CONSUMER CATCH-UP: Attorney general wants contact tracing app protection, turn off Facebook political ads, FCC to investigate T-Mobile outage

SAN FRANCISCO (KGO) -- California Attorney General urges tech companies to protect consumer data collected by contact-tracing apps

California Attorney General Xavier Becerra is expressing concern over contact-tracing apps' use of private consumer data.

In a letter written by a coalition of state attorneys general, Attorney General Becerra calls on Apple and Google to safeguard consumers who may download contact-tracing apps from their platforms. The letter expresses concern that app developers may inappropriately use the user data collected by the app, and urges the tech companies to "verify that every app labeled or marketed as related to contact tracing is affiliated with a municipal, county, state or federal public health authority, or a hospital or university in the U.S. that is working with such public health authorities." The attorneys general requested that apps not associated with governments, schools, or hospitals be removed, and that all contact tracing apps be taken down after the national emergency ends.

"While our communities continue to address the coronavirus pandemic, we need to make sure Californians can feel their personal information is secure during contact tracing," said Attorney General Becerra. "Google and Apple must make privacy a top priority as they develop and launch contact tracing innovations. By working together, we can help protect the personal and sensitive health data of millions of consumers during this crisis."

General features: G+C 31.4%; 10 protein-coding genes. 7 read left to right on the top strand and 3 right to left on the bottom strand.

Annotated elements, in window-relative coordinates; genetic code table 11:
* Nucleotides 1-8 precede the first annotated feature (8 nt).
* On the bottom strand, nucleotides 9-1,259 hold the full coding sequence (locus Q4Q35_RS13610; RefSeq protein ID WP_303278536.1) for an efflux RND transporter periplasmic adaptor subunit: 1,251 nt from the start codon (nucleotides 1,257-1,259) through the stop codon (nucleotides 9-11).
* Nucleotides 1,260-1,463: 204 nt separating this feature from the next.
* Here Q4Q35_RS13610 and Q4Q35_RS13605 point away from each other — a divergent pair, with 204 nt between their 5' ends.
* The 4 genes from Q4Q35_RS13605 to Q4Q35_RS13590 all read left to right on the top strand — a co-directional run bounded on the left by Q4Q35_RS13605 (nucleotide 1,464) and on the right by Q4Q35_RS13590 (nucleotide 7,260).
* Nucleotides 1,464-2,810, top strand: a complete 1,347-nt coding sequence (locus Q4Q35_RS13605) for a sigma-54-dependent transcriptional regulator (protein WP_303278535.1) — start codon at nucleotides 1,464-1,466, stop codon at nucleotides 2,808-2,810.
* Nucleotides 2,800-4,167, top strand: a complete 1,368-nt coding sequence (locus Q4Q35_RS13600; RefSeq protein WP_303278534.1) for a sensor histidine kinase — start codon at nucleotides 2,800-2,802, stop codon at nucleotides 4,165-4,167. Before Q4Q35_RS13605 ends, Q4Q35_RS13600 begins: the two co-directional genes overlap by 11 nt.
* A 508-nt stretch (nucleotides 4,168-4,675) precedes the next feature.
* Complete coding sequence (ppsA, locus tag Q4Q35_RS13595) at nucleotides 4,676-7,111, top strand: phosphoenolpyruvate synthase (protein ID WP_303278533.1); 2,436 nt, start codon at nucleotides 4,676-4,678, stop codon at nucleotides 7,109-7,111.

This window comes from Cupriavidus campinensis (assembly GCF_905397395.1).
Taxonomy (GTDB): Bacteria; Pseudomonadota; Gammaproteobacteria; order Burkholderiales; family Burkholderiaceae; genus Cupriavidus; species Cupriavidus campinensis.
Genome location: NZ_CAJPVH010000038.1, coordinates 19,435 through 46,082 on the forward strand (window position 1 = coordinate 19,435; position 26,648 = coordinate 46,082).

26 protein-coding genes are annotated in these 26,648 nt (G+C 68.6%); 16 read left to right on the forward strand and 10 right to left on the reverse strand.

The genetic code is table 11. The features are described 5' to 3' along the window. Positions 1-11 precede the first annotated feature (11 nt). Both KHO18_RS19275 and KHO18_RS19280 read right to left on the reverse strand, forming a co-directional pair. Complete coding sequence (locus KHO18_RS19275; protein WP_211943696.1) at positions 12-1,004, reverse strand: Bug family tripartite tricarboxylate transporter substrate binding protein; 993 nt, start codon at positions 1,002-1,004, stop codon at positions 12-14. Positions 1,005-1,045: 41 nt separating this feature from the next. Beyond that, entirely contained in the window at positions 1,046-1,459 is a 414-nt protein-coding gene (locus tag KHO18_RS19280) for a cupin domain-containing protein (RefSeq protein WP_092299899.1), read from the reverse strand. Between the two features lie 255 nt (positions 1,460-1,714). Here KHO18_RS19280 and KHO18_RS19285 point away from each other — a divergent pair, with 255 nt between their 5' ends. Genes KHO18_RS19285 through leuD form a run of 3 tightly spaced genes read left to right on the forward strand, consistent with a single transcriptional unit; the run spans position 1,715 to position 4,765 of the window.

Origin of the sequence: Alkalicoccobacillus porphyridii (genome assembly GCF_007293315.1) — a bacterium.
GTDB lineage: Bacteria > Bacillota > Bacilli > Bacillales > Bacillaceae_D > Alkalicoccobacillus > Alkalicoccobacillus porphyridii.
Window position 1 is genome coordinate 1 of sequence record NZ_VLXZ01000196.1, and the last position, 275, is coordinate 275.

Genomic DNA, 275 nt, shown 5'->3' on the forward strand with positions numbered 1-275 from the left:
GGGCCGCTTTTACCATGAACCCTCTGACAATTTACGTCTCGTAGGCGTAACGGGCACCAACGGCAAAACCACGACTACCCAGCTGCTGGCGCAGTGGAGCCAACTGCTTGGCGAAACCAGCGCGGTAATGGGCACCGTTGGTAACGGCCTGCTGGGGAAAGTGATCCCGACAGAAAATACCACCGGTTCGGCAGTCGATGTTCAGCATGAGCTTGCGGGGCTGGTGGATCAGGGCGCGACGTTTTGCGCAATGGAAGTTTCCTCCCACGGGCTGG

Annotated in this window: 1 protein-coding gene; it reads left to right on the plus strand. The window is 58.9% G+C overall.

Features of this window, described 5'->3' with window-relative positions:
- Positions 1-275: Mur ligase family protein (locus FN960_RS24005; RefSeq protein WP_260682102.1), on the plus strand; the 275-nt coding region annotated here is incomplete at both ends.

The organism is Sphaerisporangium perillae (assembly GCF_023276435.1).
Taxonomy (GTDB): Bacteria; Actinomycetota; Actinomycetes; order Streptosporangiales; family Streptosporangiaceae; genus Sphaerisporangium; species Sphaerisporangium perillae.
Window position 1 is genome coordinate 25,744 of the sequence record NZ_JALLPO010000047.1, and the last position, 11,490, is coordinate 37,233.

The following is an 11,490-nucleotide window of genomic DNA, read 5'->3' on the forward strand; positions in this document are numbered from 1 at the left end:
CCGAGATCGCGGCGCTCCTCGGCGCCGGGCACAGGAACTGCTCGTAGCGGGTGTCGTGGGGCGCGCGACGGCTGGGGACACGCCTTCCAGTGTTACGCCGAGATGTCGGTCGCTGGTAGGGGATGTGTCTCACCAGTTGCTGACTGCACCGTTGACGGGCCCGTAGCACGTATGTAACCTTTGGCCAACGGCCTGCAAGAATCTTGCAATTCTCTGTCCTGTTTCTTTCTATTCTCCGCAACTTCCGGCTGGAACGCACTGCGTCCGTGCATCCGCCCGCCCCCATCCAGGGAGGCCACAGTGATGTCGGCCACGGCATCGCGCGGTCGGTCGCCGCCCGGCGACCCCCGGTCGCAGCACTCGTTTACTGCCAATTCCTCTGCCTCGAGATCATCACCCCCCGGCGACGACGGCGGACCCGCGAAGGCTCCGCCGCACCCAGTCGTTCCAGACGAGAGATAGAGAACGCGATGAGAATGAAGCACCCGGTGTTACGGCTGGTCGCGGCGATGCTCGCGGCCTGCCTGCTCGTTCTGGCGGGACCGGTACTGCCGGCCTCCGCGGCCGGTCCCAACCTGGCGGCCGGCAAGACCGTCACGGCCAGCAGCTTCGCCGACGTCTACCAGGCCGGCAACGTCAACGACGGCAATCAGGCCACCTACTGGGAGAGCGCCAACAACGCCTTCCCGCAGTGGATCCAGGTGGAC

Facebook will allow users to "turn off" political ads

Starting today, Facebook users will be able to turn off all political ads shown to them on the social media network.

Facebook made the announcement in a blog post on Tuesday. Some users in the United States will see this option immediately, with plans to roll out this feature nationwide within a few weeks. Users will be able to turn on this feature in their Facebook ad settings, or directly below a political ad served to their feed. "Political ads" include "social issue, electoral or political ads from candidates, Super PACs or other organizations that have the "Paid for by" political disclaimer on them." Instagram, which is owned by Facebook, will also give users this option.

Facebook also announced the creation of a Voting Information Center, which will give users "clear, accurate and authoritative information" on how to register to vote, where to vote, how to request a mail-in ballot, and any changes caused by the coronavirus pandemic.

FCC Chairman demands answers from T-Mobile on huge network outage

T-Mobile experienced a huge disruption of service earlier this week, and now Federal Communications Commission chairman Ajit Pai is demanding answers.

"The T-Mobile network outage is unacceptable. The @FCC is launching an investigation. We're demanding answers-and so are American consumers," the chairman tweeted.

T-Mobile has since corrected the disruption. According to Neville Ray, T-Mobile President of Technology, "we know T-Mobile customers rely on our network to ensure they have connections with family, loved ones and service providers. This is a responsibility my team takes very seriously and is our highest priority. Yesterday, we didn't meet our own bar for excellence."

T-Mobile went on to say that disruption stemmed from "leased fiber circuit failure from a third party provider in the Southeast" and that redundancies put in place also failed.

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